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Front Neurol. 2016 Jun 29;7:99. doi: 10.3389/fneur.2016.00099. eCollection 2016.

The Contribution of Cortical Lesions to a Composite MRI Scale of Disease Severity in Multiple Sclerosis.

Author information

1
Department of Neurology, Brigham and Women's Hospital, Harvard Medical School, Boston, MA, USA; Laboratory for Neuroimaging Research, Brigham and Women's Hospital, Harvard Medical School, Boston, MA, USA.
2
Department of Neurology, Brigham and Women's Hospital, Harvard Medical School, Boston, MA, USA; Partners Multiple Sclerosis Center, Brigham and Women's Hospital, Harvard Medical School, Boston, MA, USA.
3
Department of Neurology, Brigham and Women's Hospital, Harvard Medical School, Boston, MA, USA; Laboratory for Neuroimaging Research, Brigham and Women's Hospital, Harvard Medical School, Boston, MA, USA; Partners Multiple Sclerosis Center, Brigham and Women's Hospital, Harvard Medical School, Boston, MA, USA; Department of Radiology, Brigham and Women's Hospital, Harvard Medical School, Boston, MA, USA.

Abstract

OBJECTIVE:

To test a new version of the Magnetic Resonance Disease Severity Scale (v.3 = MRDSS3) for multiple sclerosis (MS), incorporating cortical gray matter lesions (CLs) from 3T magnetic resonance imaging (MRI).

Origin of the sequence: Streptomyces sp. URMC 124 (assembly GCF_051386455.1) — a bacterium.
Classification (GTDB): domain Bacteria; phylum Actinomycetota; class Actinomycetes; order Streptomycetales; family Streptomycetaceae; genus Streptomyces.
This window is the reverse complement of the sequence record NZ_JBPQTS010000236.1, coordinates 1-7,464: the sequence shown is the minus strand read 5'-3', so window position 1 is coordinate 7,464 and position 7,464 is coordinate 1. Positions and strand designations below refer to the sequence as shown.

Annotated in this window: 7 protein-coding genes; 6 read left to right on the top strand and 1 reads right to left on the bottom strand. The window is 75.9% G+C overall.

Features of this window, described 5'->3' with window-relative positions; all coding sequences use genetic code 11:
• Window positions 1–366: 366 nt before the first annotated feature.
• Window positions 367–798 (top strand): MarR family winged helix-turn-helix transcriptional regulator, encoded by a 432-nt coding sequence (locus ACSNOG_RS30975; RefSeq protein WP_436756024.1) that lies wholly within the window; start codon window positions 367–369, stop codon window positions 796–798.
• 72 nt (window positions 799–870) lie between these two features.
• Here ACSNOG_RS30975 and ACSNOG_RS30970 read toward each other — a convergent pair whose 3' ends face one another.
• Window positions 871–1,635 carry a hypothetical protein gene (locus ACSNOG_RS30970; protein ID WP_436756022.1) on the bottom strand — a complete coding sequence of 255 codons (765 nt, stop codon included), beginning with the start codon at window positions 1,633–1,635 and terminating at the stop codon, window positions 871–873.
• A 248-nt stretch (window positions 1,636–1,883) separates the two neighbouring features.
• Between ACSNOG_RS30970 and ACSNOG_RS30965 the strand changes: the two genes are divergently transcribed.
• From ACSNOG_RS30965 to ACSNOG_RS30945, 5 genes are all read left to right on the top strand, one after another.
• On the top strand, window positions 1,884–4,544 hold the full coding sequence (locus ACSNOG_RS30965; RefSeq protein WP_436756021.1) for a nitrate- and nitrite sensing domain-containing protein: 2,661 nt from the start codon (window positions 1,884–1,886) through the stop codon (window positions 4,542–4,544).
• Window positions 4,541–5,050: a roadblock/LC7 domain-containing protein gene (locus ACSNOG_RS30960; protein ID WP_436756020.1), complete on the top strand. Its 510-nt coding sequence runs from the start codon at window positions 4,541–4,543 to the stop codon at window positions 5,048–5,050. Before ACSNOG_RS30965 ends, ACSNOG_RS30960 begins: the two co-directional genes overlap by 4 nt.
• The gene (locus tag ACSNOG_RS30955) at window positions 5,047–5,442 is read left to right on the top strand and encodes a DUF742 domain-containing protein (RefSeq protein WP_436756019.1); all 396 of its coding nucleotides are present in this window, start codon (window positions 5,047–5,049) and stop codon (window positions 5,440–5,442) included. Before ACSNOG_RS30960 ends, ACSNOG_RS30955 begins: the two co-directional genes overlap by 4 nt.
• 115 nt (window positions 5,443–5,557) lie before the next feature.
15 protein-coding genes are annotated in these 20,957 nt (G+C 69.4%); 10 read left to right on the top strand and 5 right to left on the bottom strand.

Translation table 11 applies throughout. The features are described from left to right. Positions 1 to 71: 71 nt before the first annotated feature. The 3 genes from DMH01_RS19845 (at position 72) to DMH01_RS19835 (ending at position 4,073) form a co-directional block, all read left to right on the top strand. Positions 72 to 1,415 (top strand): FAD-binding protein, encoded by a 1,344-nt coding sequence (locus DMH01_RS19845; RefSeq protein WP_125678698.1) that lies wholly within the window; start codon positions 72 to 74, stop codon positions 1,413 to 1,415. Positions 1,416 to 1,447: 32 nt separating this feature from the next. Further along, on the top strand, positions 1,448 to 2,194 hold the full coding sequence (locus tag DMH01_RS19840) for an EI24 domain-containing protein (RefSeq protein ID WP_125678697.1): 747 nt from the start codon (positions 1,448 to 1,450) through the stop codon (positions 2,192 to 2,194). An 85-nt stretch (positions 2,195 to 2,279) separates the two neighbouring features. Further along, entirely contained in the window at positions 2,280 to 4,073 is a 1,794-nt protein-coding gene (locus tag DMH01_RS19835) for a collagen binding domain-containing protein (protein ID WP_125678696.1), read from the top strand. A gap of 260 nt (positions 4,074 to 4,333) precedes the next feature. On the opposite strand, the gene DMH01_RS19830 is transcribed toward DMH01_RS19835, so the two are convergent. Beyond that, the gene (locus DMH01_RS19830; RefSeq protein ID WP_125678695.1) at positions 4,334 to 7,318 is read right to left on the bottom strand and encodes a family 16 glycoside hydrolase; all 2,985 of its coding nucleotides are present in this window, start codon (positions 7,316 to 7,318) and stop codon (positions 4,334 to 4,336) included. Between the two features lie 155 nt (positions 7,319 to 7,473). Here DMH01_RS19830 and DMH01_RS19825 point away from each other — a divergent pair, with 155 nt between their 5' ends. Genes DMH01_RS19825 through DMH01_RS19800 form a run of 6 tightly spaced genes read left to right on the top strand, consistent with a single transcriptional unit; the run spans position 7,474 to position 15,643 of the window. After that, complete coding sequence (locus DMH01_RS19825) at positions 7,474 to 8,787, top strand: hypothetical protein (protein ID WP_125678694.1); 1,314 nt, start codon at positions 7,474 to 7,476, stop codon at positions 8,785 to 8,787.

BACKGROUND:

MRDSS1 was a cerebral MRI-defined composite scale of MS disease severity combining T2 lesion volume (T2LV), the ratio of T1 to T2LV (T1/T2), and whole brain atrophy [brain parenchymal fraction (BPF)]. MRDSS2 expanded the scale to include cerebral gray matter fraction (GMF) and upper cervical spinal cord area (UCCA). We tested the contribution of CLs to the scale (MRDSS3) in modeling the MRI relationship to clinical status.

METHODS:

We studied 51 patients [3 clinically isolated syndrome, 43 relapsing-remitting, 5 progressive forms, age (mean ± SD) 40.7 ± 9.1 years, Expanded Disability Status Scale (EDSS) score 1.6 ± 1.7] and 20 normal controls by high-resolution cerebrospinal MRI. CLs required visibility on both fluid-attenuated inversion-recovery (FLAIR) and modified driven equilibrium Fourier transform sequences. The MACFIMS battery defined cognitively impaired (n = 18) vs. preserved (n = 33) MS subgroups.

RESULTS:

EDSS significantly correlated with only BPF, UCCA, MRDSS2, and MRDSS3 (all p < 0.05). After adjusting for depressive symptoms, the cognitively impaired group had higher severity of MRI metrics than the cognitively preserved group in regard to only BPF, GMF, T1/T2, MRDSS1, and MRDSS2 (all p < 0.05). CL number was not significantly related to EDSS score or cognition status.

CONCLUSION:

CLs from 3T MRI did not appear to improve the validity of the MRDSS. Further studies employing advanced sequences or higher field strengths may show more utility for the incorporation of CLs into composite scales.

KEYWORDS:

MRI; brain; brain atrophy; cognition; cortical lesions; multiple sclerosis; physical disability; spinal cord

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